UN-backed Global Fund lauds rich nations’ pledge on universal AIDS treatment
The United Nations-backed Global Fund to Fight AIDS, Tuberculosis and Malaria today welcomed the recommitment of the “Group of Eight” leading industrialized nations to universal access to HIV/AIDS treatment.
The endorsement by G8 leaders of $6 billion to $8 billion per year for the Global Fund, a three-fold increase from the current level as part of their recommitment to universal access to treatment is “very good news,” said Dr. Michel Kazatchkine, the Fund’s Executive Director.
The main UN agency dealing with AIDS had called on the leaders attending three-day summit in Heiligendamm, Germany, to step up their response to the disease.
In a statement released in advance of the summit, the Joint UN Programme on HIV/AIDS had warned that in 2006, resources available for AIDS fell “dramatically short of the estimated needs by $6 billion.”
It also cautioned that the 11 million people projected to need antiretroviral treatment by 2010 “may be underestimated by up to 50 per cent.”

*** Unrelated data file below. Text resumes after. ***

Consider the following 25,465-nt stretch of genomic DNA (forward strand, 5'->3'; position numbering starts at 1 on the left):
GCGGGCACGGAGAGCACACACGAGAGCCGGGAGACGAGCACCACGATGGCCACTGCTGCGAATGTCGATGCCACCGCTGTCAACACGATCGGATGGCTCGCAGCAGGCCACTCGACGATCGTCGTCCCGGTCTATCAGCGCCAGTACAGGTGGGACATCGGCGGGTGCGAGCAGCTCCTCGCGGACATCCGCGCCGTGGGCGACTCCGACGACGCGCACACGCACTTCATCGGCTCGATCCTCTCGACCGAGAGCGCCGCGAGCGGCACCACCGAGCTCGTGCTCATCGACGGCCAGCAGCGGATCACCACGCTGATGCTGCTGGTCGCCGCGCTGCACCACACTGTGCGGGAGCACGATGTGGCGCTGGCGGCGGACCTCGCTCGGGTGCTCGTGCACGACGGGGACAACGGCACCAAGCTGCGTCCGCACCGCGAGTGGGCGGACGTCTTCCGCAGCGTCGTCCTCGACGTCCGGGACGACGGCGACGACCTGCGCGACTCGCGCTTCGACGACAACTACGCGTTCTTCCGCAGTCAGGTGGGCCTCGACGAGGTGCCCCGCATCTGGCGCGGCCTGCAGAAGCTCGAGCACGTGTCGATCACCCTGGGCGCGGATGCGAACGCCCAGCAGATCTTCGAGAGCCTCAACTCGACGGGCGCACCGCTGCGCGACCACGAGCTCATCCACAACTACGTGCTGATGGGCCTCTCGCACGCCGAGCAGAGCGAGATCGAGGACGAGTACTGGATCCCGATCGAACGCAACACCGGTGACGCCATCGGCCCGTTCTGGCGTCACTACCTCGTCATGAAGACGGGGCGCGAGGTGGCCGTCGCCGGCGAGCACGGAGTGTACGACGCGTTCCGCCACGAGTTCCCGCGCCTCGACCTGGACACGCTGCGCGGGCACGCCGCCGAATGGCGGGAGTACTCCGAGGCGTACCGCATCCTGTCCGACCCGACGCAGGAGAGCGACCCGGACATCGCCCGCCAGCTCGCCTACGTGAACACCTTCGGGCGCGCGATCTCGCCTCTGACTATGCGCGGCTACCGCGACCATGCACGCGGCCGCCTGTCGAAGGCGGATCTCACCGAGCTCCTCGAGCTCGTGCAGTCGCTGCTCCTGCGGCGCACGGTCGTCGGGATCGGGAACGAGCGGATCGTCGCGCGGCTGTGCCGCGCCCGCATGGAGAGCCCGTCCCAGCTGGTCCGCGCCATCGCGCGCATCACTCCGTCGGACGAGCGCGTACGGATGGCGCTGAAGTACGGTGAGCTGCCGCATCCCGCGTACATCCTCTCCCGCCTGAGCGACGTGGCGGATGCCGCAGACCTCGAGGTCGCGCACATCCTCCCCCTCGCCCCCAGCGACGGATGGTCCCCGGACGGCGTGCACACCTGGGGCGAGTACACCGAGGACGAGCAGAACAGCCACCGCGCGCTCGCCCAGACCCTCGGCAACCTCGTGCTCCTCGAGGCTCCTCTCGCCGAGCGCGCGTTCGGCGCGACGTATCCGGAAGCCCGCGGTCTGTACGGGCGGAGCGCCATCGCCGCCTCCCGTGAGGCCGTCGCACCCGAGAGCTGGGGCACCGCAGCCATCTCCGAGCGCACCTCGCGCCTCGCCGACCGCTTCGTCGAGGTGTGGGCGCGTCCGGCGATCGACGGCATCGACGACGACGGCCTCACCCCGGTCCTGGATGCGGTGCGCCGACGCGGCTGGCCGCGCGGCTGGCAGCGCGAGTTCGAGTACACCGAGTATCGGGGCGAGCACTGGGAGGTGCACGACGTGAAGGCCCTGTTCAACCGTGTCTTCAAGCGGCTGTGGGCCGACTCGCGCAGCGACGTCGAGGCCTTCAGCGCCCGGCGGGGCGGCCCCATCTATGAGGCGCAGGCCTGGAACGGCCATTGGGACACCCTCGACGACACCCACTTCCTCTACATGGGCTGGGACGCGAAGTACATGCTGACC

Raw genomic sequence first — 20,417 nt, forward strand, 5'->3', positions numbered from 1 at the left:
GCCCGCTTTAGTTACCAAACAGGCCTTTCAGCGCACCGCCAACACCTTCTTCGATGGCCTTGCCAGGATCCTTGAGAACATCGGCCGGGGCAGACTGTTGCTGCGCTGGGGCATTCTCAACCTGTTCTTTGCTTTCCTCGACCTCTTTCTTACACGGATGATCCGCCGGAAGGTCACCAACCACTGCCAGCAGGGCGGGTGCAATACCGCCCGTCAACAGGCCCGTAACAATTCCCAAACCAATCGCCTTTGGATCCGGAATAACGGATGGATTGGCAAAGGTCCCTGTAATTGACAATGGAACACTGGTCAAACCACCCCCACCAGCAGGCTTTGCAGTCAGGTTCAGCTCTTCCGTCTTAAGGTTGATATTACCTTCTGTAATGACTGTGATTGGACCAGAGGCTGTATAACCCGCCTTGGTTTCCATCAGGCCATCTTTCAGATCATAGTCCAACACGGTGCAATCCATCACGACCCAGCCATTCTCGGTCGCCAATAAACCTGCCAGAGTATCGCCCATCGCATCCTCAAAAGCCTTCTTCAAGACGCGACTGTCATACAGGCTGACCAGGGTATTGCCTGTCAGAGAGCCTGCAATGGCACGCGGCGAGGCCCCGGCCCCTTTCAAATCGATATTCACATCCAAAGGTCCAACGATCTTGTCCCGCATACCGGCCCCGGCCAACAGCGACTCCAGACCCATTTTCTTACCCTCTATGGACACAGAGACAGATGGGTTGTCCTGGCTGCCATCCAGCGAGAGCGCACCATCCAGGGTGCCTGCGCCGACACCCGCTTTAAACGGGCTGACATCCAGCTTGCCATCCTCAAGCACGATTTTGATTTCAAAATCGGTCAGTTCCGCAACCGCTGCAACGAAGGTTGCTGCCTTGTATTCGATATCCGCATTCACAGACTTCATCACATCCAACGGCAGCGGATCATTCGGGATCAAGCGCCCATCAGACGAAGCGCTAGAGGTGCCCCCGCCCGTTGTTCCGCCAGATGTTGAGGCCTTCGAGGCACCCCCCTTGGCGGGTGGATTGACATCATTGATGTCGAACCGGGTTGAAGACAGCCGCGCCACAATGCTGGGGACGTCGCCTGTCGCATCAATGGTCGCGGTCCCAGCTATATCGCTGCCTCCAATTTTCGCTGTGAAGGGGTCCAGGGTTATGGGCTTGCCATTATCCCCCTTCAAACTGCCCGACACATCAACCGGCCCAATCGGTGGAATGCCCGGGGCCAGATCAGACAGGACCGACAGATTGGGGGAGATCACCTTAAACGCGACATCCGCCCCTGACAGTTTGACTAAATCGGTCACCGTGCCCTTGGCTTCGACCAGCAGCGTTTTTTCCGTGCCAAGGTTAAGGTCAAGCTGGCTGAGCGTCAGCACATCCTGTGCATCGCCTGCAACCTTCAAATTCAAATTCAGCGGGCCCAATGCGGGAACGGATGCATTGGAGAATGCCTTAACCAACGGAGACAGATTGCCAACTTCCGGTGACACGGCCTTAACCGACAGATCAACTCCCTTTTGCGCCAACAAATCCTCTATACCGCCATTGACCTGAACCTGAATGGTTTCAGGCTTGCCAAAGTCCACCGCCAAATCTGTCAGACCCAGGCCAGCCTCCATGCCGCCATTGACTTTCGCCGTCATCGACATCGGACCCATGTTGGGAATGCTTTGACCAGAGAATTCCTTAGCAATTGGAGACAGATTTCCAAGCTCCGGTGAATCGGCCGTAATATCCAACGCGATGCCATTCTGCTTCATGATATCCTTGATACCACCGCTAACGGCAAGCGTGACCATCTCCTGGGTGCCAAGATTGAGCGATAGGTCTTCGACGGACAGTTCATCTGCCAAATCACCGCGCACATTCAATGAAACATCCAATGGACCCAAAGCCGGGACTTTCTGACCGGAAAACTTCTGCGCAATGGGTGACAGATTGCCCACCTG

As such, UNAIDS urged the leaders from Canada, France, Germany, Italy, Japan, the Russian Federation, the United Kingdom and the United States to translate their previous commitments on AIDS – including their 2005 pledge to provide $60 billion to fight HIV and other illnesses in Africa – into tangible action.
“AIDS must be a top priority for the G8 this year and every year – in commitments and action,” the agency said.
Set up in 2002 on the initiative of then Secretary-General Kofi Annan, the Global Fund is a public-private partnership that has committed $7.6 billion so far to fight AIDS, tuberculosis and malaria in 136 countries. The three diseases kill more than 6 million people a year, and that number is growing.